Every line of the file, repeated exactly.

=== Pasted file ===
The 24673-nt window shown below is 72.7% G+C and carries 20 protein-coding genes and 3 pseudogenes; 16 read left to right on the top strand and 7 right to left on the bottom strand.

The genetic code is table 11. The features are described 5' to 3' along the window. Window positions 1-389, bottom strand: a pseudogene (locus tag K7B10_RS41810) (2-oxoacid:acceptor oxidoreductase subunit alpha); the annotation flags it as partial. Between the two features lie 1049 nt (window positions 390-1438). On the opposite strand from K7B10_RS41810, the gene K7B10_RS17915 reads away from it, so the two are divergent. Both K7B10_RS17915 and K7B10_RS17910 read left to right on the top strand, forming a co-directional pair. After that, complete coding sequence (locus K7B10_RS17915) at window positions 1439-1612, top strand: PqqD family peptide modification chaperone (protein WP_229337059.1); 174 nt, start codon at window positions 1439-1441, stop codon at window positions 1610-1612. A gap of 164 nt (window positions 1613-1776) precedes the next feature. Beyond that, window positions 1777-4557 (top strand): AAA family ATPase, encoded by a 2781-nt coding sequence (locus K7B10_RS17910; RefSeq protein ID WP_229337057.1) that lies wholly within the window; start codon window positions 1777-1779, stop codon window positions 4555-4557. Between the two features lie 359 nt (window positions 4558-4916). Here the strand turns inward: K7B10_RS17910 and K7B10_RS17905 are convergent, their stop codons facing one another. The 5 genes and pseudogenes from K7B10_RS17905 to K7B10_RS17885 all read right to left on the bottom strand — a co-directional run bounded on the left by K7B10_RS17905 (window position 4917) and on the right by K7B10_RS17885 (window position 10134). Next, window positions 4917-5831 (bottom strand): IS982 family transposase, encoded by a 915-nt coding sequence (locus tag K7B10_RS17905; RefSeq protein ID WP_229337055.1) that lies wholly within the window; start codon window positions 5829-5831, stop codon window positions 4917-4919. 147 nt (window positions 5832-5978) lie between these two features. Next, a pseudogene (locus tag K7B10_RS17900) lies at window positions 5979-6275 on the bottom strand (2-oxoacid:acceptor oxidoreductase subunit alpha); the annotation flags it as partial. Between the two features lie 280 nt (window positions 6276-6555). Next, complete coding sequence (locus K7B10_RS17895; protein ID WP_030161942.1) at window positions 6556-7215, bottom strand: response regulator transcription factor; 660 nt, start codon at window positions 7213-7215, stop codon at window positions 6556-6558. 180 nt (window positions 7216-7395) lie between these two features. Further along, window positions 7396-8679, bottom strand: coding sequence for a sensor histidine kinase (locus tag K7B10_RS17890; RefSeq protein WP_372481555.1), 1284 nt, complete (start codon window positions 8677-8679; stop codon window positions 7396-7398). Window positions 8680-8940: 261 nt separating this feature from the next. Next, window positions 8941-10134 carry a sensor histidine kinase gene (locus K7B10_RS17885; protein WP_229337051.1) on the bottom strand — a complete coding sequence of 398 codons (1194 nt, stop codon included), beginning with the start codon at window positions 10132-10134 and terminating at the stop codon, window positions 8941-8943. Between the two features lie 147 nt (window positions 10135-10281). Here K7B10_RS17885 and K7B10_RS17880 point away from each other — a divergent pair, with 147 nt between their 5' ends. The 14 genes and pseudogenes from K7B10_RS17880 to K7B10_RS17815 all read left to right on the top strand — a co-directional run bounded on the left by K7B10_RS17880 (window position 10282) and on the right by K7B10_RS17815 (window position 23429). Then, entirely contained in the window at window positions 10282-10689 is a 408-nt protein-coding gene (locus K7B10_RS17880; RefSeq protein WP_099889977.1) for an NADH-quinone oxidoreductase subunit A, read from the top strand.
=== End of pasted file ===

The 24673-nt window shown below is 72.7% G+C and carries 20 protein-coding genes and 3 pseudogenes; 16 read left to right on the top strand and 7 right to left on the bottom strand.

The genetic code is table 11. The features are described 5' to 3' along the window. Window positions 1-389, bottom strand: a pseudogene (locus tag K7B10_RS41810) (2-oxoacid:acceptor oxidoreductase subunit alpha); the annotation flags it as partial. Between the two features lie 1049 nt (window positions 390-1438). On the opposite strand from K7B10_RS41810, the gene K7B10_RS17915 reads away from it, so the two are divergent. Both K7B10_RS17915 and K7B10_RS17910 read left to right on the top strand, forming a co-directional pair. After that, complete coding sequence (locus K7B10_RS17915) at window positions 1439-1612, top strand: PqqD family peptide modification chaperone (protein WP_229337059.1); 174 nt, start codon at window positions 1439-1441, stop codon at window positions 1610-1612. A gap of 164 nt (window positions 1613-1776) precedes the next feature. Beyond that, window positions 1777-4557 (top strand): AAA family ATPase, encoded by a 2781-nt coding sequence (locus K7B10_RS17910; RefSeq protein ID WP_229337057.1) that lies wholly within the window; start codon window positions 1777-1779, stop codon window positions 4555-4557. Between the two features lie 359 nt (window positions 4558-4916). Here the strand turns inward: K7B10_RS17910 and K7B10_RS17905 are convergent, their stop codons facing one another. The 5 genes and pseudogenes from K7B10_RS17905 to K7B10_RS17885 all read right to left on the bottom strand — a co-directional run bounded on the left by K7B10_RS17905 (window position 4917) and on the right by K7B10_RS17885 (window position 10134). Next, window positions 4917-5831 (bottom strand): IS982 family transposase, encoded by a 915-nt coding sequence (locus tag K7B10_RS17905; RefSeq protein ID WP_229337055.1) that lies wholly within the window; start codon window positions 5829-5831, stop codon window positions 4917-4919. 147 nt (window positions 5832-5978) lie between these two features. Next, a pseudogene (locus tag K7B10_RS17900) lies at window positions 5979-6275 on the bottom strand (2-oxoacid:acceptor oxidoreductase subunit alpha); the annotation flags it as partial. Between the two features lie 280 nt (window positions 6276-6555). Next, complete coding sequence (locus K7B10_RS17895; protein ID WP_030161942.1) at window positions 6556-7215, bottom strand: response regulator transcription factor; 660 nt, start codon at window positions 7213-7215, stop codon at window positions 6556-6558. 180 nt (window positions 7216-7395) lie between these two features. Further along, window positions 7396-8679, bottom strand: coding sequence for a sensor histidine kinase (locus tag K7B10_RS17890; RefSeq protein WP_372481555.1), 1284 nt, complete (start codon window positions 8677-8679; stop codon window positions 7396-7398). Window positions 8680-8940: 261 nt separating this feature from the next. Next, window positions 8941-10134 carry a sensor histidine kinase gene (locus K7B10_RS17885; protein WP_229337051.1) on the bottom strand — a complete coding sequence of 398 codons (1194 nt, stop codon included), beginning with the start codon at window positions 10132-10134 and terminating at the stop codon, window positions 8941-8943. Between the two features lie 147 nt (window positions 10135-10281). Here K7B10_RS17885 and K7B10_RS17880 point away from each other — a divergent pair, with 147 nt between their 5' ends. The 14 genes and pseudogenes from K7B10_RS17880 to K7B10_RS17815 all read left to right on the top strand — a co-directional run bounded on the left by K7B10_RS17880 (window position 10282) and on the right by K7B10_RS17815 (window position 23429). Then, entirely contained in the window at window positions 10282-10689 is a 408-nt protein-coding gene (locus K7B10_RS17880; RefSeq protein WP_099889977.1) for an NADH-quinone oxidoreductase subunit A, read from the top strand.